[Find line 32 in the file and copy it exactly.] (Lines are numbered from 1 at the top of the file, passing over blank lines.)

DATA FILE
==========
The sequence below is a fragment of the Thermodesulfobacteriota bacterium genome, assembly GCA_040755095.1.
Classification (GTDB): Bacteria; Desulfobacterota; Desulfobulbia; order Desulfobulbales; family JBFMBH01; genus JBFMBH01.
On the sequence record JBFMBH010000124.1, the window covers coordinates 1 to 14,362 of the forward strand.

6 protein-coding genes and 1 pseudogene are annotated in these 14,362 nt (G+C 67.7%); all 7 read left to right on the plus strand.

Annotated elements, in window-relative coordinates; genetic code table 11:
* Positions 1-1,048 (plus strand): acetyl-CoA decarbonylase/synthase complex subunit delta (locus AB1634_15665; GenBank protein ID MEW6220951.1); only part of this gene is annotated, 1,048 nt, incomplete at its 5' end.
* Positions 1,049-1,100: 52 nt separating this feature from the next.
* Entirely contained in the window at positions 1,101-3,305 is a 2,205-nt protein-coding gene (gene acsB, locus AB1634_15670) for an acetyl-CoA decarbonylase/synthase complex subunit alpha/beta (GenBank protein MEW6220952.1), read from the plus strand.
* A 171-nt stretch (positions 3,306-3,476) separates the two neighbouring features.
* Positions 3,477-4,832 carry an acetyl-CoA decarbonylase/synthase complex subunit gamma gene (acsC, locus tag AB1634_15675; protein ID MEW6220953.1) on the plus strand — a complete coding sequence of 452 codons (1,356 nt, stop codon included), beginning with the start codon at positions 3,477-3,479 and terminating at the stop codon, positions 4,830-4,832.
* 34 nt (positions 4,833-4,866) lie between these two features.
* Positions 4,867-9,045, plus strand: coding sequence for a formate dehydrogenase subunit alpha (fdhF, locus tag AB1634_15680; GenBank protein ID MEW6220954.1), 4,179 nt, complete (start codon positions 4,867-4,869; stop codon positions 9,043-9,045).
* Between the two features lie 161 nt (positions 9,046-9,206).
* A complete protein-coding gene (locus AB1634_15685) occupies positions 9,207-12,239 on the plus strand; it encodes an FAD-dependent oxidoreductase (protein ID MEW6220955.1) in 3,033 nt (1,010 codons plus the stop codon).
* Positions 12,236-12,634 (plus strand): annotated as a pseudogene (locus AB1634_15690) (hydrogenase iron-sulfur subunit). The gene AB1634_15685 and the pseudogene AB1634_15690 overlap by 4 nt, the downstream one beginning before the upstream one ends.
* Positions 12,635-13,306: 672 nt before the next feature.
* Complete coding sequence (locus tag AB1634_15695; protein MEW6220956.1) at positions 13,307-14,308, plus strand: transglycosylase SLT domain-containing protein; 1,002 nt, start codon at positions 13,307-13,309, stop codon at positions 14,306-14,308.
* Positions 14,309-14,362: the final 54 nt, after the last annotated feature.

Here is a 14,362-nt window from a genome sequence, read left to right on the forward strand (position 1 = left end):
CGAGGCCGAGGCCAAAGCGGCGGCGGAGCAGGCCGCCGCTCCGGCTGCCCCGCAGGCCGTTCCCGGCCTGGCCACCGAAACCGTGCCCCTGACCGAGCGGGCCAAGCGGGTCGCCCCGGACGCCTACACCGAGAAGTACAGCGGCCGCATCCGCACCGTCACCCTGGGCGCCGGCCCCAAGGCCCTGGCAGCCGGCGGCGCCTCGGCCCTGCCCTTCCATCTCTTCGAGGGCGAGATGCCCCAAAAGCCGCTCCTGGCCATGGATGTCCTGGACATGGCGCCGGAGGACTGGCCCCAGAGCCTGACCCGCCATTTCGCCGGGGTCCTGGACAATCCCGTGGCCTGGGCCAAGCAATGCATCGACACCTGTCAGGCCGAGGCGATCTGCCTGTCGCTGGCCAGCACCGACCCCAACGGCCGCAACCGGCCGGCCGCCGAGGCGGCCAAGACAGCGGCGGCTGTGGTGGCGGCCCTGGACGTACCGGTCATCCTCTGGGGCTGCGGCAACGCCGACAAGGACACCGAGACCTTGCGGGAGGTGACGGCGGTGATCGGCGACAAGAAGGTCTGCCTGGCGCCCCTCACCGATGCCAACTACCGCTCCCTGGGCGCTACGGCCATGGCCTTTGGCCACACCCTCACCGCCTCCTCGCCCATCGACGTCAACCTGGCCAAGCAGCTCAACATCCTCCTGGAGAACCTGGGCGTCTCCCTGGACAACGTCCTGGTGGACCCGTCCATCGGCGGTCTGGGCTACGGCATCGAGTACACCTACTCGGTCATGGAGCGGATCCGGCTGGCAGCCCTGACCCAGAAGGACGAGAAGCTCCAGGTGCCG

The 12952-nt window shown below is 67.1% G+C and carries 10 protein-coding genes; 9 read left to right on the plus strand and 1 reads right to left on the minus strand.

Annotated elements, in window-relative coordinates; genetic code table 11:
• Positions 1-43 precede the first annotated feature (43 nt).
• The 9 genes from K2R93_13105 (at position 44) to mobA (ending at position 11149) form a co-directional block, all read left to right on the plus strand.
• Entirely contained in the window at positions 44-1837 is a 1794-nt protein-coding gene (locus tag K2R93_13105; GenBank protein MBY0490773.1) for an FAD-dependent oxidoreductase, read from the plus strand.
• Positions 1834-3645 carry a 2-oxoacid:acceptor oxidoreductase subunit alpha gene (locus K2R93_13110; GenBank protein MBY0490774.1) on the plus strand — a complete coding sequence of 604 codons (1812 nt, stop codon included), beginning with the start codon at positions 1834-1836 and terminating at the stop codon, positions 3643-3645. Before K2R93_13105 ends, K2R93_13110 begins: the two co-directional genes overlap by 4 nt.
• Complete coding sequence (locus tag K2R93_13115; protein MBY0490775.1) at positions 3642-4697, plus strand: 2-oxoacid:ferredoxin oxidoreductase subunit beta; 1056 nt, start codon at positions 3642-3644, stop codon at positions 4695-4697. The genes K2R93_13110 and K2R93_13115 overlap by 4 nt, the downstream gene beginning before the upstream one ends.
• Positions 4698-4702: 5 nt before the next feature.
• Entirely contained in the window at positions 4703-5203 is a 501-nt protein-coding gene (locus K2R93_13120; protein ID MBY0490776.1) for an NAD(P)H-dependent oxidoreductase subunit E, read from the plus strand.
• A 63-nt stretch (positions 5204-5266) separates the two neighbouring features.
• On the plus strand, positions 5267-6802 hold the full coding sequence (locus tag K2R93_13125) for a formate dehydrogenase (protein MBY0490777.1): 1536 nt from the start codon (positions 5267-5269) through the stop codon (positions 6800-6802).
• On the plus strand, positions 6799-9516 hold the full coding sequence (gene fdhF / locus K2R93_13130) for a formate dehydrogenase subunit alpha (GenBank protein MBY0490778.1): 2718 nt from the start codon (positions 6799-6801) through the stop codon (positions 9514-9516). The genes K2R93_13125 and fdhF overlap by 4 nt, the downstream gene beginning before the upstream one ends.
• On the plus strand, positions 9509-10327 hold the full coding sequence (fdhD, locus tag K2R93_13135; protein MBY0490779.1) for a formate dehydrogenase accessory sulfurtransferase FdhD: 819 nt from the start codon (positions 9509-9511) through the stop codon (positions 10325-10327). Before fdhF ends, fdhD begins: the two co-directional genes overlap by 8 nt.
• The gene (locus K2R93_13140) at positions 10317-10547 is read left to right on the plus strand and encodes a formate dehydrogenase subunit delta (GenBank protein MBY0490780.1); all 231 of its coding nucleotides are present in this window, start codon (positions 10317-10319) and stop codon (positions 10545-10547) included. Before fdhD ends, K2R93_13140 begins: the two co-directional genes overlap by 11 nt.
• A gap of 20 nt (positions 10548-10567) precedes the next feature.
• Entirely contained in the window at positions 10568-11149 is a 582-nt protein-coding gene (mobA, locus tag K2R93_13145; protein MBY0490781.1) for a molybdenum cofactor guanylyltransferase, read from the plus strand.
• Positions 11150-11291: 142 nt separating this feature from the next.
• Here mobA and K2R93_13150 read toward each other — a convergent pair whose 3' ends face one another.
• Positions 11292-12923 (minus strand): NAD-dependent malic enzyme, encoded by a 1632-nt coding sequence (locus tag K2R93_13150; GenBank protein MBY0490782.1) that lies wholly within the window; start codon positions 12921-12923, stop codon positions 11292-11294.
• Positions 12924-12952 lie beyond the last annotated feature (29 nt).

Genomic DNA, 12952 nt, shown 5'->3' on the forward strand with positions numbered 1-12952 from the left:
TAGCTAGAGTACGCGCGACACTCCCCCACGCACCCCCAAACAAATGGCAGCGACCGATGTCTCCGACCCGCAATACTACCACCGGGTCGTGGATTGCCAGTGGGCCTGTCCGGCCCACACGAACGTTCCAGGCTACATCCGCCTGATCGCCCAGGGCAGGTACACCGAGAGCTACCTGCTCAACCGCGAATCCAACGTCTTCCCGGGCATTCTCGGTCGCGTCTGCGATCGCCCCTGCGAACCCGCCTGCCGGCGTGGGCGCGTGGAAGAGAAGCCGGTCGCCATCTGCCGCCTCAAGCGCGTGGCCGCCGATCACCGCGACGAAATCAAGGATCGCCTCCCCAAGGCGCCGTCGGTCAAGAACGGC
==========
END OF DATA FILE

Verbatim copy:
• On the plus strand, positions 6799-9516 hold the full coding sequence (gene fdhF / locus K2R93_13130) for a formate dehydrogenase subunit alpha (GenBank protein MBY0490778.1): 2718 nt from the start codon (positions 6799-6801) through the stop codon (positions 9514-9516). The genes K2R93_13125 and fdhF overlap by 4 nt, the downstream gene beginning before the upstream one ends.